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Soviet "Fireball"

Article about: Hi Guys, this is a new purchase of mine which I picked up at a show last weekend. The seller, Robert, was Polish and always has a good selection of relics from the Ostfront at UK shows. I am

  1. #1

    Default Soviet "Fireball"

    Hi Guys, this is a new purchase of mine which I picked up at a show last weekend. The seller, Robert, was Polish and always has a good selection of relics from the Ostfront at UK shows.

    I am not 100% certain of the correct wartime designation of these, but Dimas thinks it is an phosphorus AZh- 20 capsule? I would welcome confirmation. These were air dropped from aircraft.

    They come in two types, like mine, constructed from 2 parts, or another version made from 5 parts. Very lightweight and made of alloy. I had a choice of several, but picked this one due to the amount of original paint still intact. It is of course empty and inert. Robert mentioned these are very "dodgy" and should never be handled if discovered full. Robert found a small cache of these all empty.

    Cheers, Ade.
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  2. #2

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    An interesting and nasty little bugger!

  3. #3
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    I think these were also made of glass but not 100% sure of that. A very nice item indeed Ade

    Yes they are VERY dangerous if full. At least at one occasion a digger have rammed a shovel into these phosphorous contraptions, resulting in exposing the phosphor to oxygen and then it goes off. A dreaded digger item for sure. I am have heard some were also launches by mortars or howitzers.

    Regards, Lars

  4. #4

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    Not 100% sure but i think they were fired from this gadget, the "AZh-2 AMPOULE LAUNCHER" and i think the "fireball" was also made of glass!..Click image for larger version. 

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    Glass projectile!...

    Edit. just read the weapon was scrapped because it was "more dangerous to the crew than the enemy".
    It's a wasted trip baby. Nobody said nothing about locking horns with no Tigers.



    I'm Spartacus, not really i'm Paul!...

  5. #5

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    Looks like a Russian version of the British WW1 Livens Projector.
    'I do not think we can hope for any better thing now.
    We shall stick it out to the end, but we are getting weaker of course, and the end cannot be far.
    It seems a pity, but I do not think I can write more. R. SCOTT.
    Last Entry - For God's sake look after our people.'

    In memory of Capt. Robert Falcon Scott, Edward Wilson, Henry Bowers, Lawrence Oates and Edgar Evans. South Pole Expedition, 30th March 1912.

  6. #6

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    I noticed the similarity to the Livens projector too Ned. There was one on 'four rooms' last night as it happens.

  7. #7
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    A nice find Adrian would these have been fitted with a threaded fuse or were they pressed in to the capsule ?
    They look quite small would they have been dropped singly or in lots from aircraft ? regardless I would not liked to have been on the receiving end as I can imagine they pack a lot of punch for there size.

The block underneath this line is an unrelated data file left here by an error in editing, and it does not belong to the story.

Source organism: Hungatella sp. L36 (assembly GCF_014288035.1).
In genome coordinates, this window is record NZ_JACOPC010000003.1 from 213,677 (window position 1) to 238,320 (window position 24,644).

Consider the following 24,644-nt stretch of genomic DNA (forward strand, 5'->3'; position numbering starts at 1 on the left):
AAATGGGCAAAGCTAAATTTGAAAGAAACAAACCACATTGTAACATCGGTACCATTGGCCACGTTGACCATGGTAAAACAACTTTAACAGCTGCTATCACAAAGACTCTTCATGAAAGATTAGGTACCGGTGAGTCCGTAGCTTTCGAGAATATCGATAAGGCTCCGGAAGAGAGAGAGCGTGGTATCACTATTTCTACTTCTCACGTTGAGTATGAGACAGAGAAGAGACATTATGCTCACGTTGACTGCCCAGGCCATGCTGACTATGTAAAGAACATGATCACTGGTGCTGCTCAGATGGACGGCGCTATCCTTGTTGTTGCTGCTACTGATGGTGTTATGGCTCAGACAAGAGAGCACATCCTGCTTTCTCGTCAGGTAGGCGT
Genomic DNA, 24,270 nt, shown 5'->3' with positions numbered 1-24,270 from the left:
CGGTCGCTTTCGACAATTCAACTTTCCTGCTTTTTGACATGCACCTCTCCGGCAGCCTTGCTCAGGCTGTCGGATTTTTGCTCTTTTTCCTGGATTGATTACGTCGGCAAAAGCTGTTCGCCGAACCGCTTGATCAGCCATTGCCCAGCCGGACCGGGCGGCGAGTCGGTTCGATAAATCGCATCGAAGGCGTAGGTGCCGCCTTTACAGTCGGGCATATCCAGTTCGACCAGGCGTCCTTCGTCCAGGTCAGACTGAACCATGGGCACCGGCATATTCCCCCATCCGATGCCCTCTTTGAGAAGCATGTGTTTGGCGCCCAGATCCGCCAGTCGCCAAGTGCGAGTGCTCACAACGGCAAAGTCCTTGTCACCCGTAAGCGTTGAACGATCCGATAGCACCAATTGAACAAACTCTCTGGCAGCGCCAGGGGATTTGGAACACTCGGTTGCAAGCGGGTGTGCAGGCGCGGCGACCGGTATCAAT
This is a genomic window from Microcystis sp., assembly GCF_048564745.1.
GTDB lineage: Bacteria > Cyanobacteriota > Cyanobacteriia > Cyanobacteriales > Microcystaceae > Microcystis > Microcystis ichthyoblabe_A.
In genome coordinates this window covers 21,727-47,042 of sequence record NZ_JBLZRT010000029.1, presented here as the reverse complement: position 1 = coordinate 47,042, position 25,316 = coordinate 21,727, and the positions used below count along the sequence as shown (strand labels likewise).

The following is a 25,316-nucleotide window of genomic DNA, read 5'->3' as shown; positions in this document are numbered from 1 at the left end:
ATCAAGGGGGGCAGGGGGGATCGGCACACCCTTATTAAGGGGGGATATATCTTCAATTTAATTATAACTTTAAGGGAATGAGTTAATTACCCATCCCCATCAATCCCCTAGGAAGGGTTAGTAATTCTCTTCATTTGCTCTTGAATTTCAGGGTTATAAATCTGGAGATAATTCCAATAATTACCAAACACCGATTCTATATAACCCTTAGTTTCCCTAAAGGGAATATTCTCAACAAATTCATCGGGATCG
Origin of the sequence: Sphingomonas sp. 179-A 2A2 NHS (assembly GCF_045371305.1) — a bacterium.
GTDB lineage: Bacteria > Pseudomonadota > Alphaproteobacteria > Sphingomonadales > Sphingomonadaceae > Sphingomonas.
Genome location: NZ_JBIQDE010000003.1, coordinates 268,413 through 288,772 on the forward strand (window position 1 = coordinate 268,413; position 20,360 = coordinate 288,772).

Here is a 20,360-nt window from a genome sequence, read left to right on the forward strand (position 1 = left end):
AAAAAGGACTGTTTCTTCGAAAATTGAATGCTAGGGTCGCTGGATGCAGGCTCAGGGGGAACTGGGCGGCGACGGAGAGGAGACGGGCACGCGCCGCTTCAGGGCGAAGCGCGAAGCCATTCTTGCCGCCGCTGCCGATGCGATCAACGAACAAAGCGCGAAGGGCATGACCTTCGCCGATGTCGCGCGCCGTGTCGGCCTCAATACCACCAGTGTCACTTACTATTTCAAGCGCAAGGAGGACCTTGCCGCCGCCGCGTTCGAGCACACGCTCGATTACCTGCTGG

Regards Mark K

  8. #8

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    Hi Andy,

    Yes, I saw it. Paul E's old mate Andy Robertshaw in full officers uniform wasn't it??? He'd love that!!!

    Anyway, here's an interesting linkypoo with loads of info:

    International Ammunition Association {iaaforum.org} - View topic - SOVIET FIREBALL GUN AMMO

    Regards, Ned.
    'I do not think we can hope for any better thing now.
    We shall stick it out to the end, but we are getting weaker of course, and the end cannot be far.
    It seems a pity, but I do not think I can write more. R. SCOTT.
    Last Entry - For God's sake look after our people.'

    In memory of Capt. Robert Falcon Scott, Edward Wilson, Henry Bowers, Lawrence Oates and Edgar Evans. South Pole Expedition, 30th March 1912.

  9. #9

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    Quote by kozowy1967 View Post
    A nice find Adrian would these have been fitted with a threaded fuse or were they pressed in to the capsule ?
    They look quite small would they have been dropped singly or in lots from aircraft ? regardless I would not liked to have been on the receiving end as I can imagine they pack a lot of punch for there size.

    Regards Mark K
    No fuse just a simple screw cap, these things broke on impact causing the Phosphorus to ignite spontaneously in air!....
    It's a wasted trip baby. Nobody said nothing about locking horns with no Tigers.



    I'm Spartacus, not really i'm Paul!...

  10. #10

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    TThe British had a similar thing in WW2, the Northover Projector, a bit of a lash up weapon. I'm sure there was a thread about it here a couple of years back. Here's a Wiki link to that.

    Northover Projector - Wikipedia, the free encyclopedia
    'I do not think we can hope for any better thing now.
    We shall stick it out to the end, but we are getting weaker of course, and the end cannot be far.
    It seems a pity, but I do not think I can write more. R. SCOTT.
    Last Entry - For God's sake look after our people.'

    In memory of Capt. Robert Falcon Scott, Edward Wilson, Henry Bowers, Lawrence Oates and Edgar Evans. South Pole Expedition, 30th March 1912.

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